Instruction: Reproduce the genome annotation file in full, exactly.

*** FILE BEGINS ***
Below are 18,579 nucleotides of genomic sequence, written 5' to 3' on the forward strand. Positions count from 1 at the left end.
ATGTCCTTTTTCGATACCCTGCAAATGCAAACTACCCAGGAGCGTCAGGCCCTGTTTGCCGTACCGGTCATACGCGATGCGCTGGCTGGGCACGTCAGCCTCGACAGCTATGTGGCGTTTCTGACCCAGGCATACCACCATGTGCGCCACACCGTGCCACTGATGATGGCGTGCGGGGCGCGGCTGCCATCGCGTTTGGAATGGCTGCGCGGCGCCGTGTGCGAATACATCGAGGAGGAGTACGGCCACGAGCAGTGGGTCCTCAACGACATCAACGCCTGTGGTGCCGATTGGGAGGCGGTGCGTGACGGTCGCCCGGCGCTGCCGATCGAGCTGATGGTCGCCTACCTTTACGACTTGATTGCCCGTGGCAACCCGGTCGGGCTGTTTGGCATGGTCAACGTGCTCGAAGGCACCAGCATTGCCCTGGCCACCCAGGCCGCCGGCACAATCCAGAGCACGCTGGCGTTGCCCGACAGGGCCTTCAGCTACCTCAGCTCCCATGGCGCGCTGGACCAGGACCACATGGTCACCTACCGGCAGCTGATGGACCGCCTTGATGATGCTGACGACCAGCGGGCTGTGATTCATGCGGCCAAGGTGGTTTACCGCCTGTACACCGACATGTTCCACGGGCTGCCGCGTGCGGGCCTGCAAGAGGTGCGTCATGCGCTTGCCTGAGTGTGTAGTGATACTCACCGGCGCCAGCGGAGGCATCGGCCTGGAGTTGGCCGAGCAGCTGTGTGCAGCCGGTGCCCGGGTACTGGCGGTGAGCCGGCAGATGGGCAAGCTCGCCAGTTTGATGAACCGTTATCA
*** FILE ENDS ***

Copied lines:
Below are 18,579 nucleotides of genomic sequence, written 5' to 3' on the forward strand. Positions count from 1 at the left end.
ATGTCCTTTTTCGATACCCTGCAAATGCAAACTACCCAGGAGCGTCAGGCCCTGTTTGCCGTACCGGTCATACGCGATGCGCTGGCTGGGCACGTCAGCCTCGACAGCTATGTGGCGTTTCTGACCCAGGCATACCACCATGTGCGCCACACCGTGCCACTGATGATGGCGTGCGGGGCGCGGCTGCCATCGCGTTTGGAATGGCTGCGCGGCGCCGTGTGCGAATACATCGAGGAGGAGTACGGCCACGAGCAGTGGGTCCTCAACGACATCAACGCCTGTGGTGCCGATTGGGAGGCGGTGCGTGACGGTCGCCCGGCGCTGCCGATCGAGCTGATGGTCGCCTACCTTTACGACTTGATTGCCCGTGGCAACCCGGTCGGGCTGTTTGGCATGGTCAACGTGCTCGAAGGCACCAGCATTGCCCTGGCCACCCAGGCCGCCGGCACAATCCAGAGCACGCTGGCGTTGCCCGACAGGGCCTTCAGCTACCTCAGCTCCCATGGCGCGCTGGACCAGGACCACATGGTCACCTACCGGCAGCTGATGGACCGCCTTGATGATGCTGACGACCAGCGGGCTGTGATTCATGCGGCCAAGGTGGTTTACCGCCTGTACACCGACATGTTCCACGGGCTGCCGCGTGCGGGCCTGCAAGAGGTGCGTCATGCGCTTGCCTGAGTGTGTAGTGATACTCACCGGCGCCAGCGGAGGCATCGGCCTGGAGTTGGCCGAGCAGCTGTGTGCAGCCGGTGCCCGGGTACTGGCGGTGAGCCGGCAGATGGGCAAGCTCGCCAGTTTGATGAACCGTTATCA